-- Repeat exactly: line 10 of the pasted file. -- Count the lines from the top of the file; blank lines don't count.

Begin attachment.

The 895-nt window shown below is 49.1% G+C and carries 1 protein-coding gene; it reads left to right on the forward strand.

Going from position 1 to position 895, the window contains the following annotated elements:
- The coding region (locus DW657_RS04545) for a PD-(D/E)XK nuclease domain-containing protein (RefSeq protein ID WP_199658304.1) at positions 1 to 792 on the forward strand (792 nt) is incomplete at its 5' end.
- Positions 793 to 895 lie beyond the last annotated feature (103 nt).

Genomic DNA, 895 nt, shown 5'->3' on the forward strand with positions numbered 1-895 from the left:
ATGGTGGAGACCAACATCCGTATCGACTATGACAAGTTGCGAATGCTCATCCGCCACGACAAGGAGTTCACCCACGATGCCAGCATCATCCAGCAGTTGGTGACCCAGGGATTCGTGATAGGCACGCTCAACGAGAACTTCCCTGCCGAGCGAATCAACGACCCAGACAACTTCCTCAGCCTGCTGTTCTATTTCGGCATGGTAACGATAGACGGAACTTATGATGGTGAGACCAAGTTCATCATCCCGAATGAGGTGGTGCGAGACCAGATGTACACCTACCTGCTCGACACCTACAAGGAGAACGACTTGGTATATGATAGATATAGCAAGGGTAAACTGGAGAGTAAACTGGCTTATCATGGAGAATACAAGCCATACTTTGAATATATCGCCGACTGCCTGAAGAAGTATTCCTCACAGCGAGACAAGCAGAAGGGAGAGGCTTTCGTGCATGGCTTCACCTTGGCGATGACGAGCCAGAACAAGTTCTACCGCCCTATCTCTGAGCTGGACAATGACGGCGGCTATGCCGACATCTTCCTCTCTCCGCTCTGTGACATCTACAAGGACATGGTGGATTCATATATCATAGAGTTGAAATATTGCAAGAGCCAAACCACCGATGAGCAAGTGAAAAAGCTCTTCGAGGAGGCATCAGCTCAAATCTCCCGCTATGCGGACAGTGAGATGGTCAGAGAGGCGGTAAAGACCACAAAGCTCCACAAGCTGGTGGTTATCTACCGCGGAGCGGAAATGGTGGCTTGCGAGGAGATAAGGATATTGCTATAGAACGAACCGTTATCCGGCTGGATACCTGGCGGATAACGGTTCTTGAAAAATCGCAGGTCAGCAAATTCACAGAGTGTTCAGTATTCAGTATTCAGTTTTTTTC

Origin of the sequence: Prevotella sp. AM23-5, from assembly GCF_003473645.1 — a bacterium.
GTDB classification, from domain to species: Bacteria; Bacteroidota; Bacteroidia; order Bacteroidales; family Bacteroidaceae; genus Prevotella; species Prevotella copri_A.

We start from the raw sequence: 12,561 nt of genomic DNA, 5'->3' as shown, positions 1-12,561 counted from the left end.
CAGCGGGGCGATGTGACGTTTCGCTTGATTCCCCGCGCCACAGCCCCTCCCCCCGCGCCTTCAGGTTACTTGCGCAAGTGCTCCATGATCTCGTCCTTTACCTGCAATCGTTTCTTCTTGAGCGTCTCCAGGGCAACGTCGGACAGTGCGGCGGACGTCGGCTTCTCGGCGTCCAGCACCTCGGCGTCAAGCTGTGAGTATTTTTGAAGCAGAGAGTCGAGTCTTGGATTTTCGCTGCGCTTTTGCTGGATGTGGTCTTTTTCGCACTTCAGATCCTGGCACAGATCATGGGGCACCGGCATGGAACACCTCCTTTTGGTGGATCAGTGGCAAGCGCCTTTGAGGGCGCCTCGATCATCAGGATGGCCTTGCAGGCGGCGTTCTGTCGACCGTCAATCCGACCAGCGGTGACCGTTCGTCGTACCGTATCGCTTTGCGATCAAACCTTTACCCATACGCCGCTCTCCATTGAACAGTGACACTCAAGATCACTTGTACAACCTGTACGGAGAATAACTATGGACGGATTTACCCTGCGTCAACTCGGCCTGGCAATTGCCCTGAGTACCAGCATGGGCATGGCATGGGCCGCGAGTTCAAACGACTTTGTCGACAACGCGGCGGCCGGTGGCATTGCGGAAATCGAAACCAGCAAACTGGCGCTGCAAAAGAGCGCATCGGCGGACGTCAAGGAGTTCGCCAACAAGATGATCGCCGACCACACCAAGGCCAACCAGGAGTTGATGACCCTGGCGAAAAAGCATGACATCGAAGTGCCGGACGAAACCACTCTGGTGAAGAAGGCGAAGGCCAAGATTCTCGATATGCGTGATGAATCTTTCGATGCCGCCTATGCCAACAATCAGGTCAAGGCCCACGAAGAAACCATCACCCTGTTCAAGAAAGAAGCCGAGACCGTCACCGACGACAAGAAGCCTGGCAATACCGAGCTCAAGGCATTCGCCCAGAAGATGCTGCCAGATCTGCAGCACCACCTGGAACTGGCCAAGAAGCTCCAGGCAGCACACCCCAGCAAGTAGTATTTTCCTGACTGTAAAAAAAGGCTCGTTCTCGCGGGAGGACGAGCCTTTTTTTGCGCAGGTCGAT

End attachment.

CAGCGGGGCGATGTGACGTTTCGCTTGATTCCCCGCGCCACAGCCCCTCCCCCCGCGCCTTCAGGTTACTTGCGCAAGTGCTCCATGATCTCGTCCTTTACCTGCAATCGTTTCTTCTTGAGCGTCTCCAGGGCAACGTCGGACAGTGCGGCGGACGTCGGCTTCTCGGCGTCCAGCACCTCGGCGTCAAGCTGTGAGTATTTTTGAAGCAGAGAGTCGAGTCTTGGATTTTCGCTGCGCTTTTGCTGGATGTGGTCTTTTTCGCACTTCAGATCCTGGCACAGATCATGGGGCACCGGCATGGAACACCTCCTTTTGGTGGATCAGTGGCAAGCGCCTTTGAGGGCGCCTCGATCATCAGGATGGCCTTGCAGGCGGCGTTCTGTCGACCGTCAATCCGACCAGCGGTGACCGTTCGTCGTACCGTATCGCTTTGCGATCAAACCTTTACCCATACGCCGCTCTCCATTGAACAGTGACACTCAAGATCACTTGTACAACCTGTACGGAGAATAACTATGGACGGATTTACCCTGCGTCAACTCGGCCTGGCAATTGCCCTGAGTACCAGCATGGGCATGGCATGGGCCGCGAGTTCAAACGACTTTGTCGACAACGCGGCGGCCGGTGGCATTGCGGAAATCGAAACCAGCAAACTGGCGCTGCAAAAGAGCGCATCGGCGGACGTCAAGGAGTTCGCCAACAAGATGATCGCCGACCACACCAAGGCCAACCAGGAGTTGATGACCCTGGCGAAAAAGCATGACATCGAAGTGCCGGACGAAACCACTCTGGTGAAGAAGGCGAAGGCCAAGATTCTCGATATGCGTGATGAATCTTTCGATGCCGCCTATGCCAACAATCAGGTCAAGGCCCACGAAGAAACCATCACCCTGTTCAAGAAAGAAGCCGAGACCGTCACCGACGACAAGAAGCCTGGCAATACCGAGCTCAAGGCATTCGCCCAGAAGATGCTGCCAGATCTGCAGCACCACCTGGAACTGGCCAAGAAGCTCCAGGCAGCACACCCCAGCAAGTAGTATTTTCCTGACTGTAAAAAAAGGCTCGTTCTCGCGGGAGGACGAGCCTTTTTTTGCGCAGGTCGAT